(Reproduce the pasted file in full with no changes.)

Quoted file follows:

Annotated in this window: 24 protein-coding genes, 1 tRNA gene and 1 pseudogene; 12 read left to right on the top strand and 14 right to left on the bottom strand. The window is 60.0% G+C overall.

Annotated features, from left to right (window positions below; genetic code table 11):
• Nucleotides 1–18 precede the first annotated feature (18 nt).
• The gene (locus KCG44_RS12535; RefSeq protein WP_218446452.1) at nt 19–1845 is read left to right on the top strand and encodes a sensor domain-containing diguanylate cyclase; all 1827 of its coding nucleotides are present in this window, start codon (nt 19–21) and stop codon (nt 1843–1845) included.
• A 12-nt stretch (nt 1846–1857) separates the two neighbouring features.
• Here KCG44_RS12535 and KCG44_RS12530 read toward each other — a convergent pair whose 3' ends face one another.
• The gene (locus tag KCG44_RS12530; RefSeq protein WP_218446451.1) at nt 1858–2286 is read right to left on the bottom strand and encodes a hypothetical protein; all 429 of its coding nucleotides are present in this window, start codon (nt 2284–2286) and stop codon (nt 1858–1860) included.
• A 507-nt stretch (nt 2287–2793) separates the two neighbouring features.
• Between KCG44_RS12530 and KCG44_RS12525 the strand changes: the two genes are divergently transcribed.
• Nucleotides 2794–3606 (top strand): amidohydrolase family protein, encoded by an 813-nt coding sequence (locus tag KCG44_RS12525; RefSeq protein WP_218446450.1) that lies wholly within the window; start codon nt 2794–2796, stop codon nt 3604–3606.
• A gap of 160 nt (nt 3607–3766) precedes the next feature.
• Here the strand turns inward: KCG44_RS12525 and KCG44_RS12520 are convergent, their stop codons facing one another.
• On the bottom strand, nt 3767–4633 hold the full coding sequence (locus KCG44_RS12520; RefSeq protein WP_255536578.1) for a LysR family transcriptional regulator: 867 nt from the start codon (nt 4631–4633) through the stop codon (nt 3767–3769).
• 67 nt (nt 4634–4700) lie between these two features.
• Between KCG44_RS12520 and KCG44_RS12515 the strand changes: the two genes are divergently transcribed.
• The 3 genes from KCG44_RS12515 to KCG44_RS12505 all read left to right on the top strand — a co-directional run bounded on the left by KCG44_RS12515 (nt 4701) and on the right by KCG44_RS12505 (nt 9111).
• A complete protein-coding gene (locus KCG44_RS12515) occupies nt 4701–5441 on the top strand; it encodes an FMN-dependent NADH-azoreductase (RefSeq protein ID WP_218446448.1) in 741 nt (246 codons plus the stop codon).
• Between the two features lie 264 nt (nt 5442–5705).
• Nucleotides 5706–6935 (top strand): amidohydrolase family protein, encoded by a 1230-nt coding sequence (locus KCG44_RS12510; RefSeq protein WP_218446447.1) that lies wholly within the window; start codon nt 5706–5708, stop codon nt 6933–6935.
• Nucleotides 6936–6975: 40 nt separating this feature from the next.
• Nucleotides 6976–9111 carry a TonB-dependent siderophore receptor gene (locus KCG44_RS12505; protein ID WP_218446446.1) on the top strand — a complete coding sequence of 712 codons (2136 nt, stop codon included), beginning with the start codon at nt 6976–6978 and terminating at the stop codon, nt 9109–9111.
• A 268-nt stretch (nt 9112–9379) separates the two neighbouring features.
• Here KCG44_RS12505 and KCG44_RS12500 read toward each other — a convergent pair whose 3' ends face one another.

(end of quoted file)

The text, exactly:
Annotated in this window: 24 protein-coding genes, 1 tRNA gene and 1 pseudogene; 12 read left to right on the top strand and 14 right to left on the bottom strand. The window is 60.0% G+C overall.

Annotated features, from left to right (window positions below; genetic code table 11):
• Nucleotides 1–18 precede the first annotated feature (18 nt).
• The gene (locus KCG44_RS12535; RefSeq protein WP_218446452.1) at nt 19–1845 is read left to right on the top strand and encodes a sensor domain-containing diguanylate cyclase; all 1827 of its coding nucleotides are present in this window, start codon (nt 19–21) and stop codon (nt 1843–1845) included.
• A 12-nt stretch (nt 1846–1857) separates the two neighbouring features.
• Here KCG44_RS12535 and KCG44_RS12530 read toward each other — a convergent pair whose 3' ends face one another.
• The gene (locus tag KCG44_RS12530; RefSeq protein WP_218446451.1) at nt 1858–2286 is read right to left on the bottom strand and encodes a hypothetical protein; all 429 of its coding nucleotides are present in this window, start codon (nt 2284–2286) and stop codon (nt 1858–1860) included.
• A 507-nt stretch (nt 2287–2793) separates the two neighbouring features.
• Between KCG44_RS12530 and KCG44_RS12525 the strand changes: the two genes are divergently transcribed.
• Nucleotides 2794–3606 (top strand): amidohydrolase family protein, encoded by an 813-nt coding sequence (locus tag KCG44_RS12525; RefSeq protein WP_218446450.1) that lies wholly within the window; start codon nt 2794–2796, stop codon nt 3604–3606.
• A gap of 160 nt (nt 3607–3766) precedes the next feature.
• Here the strand turns inward: KCG44_RS12525 and KCG44_RS12520 are convergent, their stop codons facing one another.
• On the bottom strand, nt 3767–4633 hold the full coding sequence (locus KCG44_RS12520; RefSeq protein WP_255536578.1) for a LysR family transcriptional regulator: 867 nt from the start codon (nt 4631–4633) through the stop codon (nt 3767–3769).
• 67 nt (nt 4634–4700) lie between these two features.
• Between KCG44_RS12520 and KCG44_RS12515 the strand changes: the two genes are divergently transcribed.
• The 3 genes from KCG44_RS12515 to KCG44_RS12505 all read left to right on the top strand — a co-directional run bounded on the left by KCG44_RS12515 (nt 4701) and on the right by KCG44_RS12505 (nt 9111).
• A complete protein-coding gene (locus KCG44_RS12515) occupies nt 4701–5441 on the top strand; it encodes an FMN-dependent NADH-azoreductase (RefSeq protein ID WP_218446448.1) in 741 nt (246 codons plus the stop codon).
• Between the two features lie 264 nt (nt 5442–5705).
• Nucleotides 5706–6935 (top strand): amidohydrolase family protein, encoded by a 1230-nt coding sequence (locus KCG44_RS12510; RefSeq protein WP_218446447.1) that lies wholly within the window; start codon nt 5706–5708, stop codon nt 6933–6935.
• Nucleotides 6936–6975: 40 nt separating this feature from the next.
• Nucleotides 6976–9111 carry a TonB-dependent siderophore receptor gene (locus KCG44_RS12505; protein ID WP_218446446.1) on the top strand — a complete coding sequence of 712 codons (2136 nt, stop codon included), beginning with the start codon at nt 6976–6978 and terminating at the stop codon, nt 9109–9111.
• A 268-nt stretch (nt 9112–9379) separates the two neighbouring features.
• Here KCG44_RS12505 and KCG44_RS12500 read toward each other — a convergent pair whose 3' ends face one another.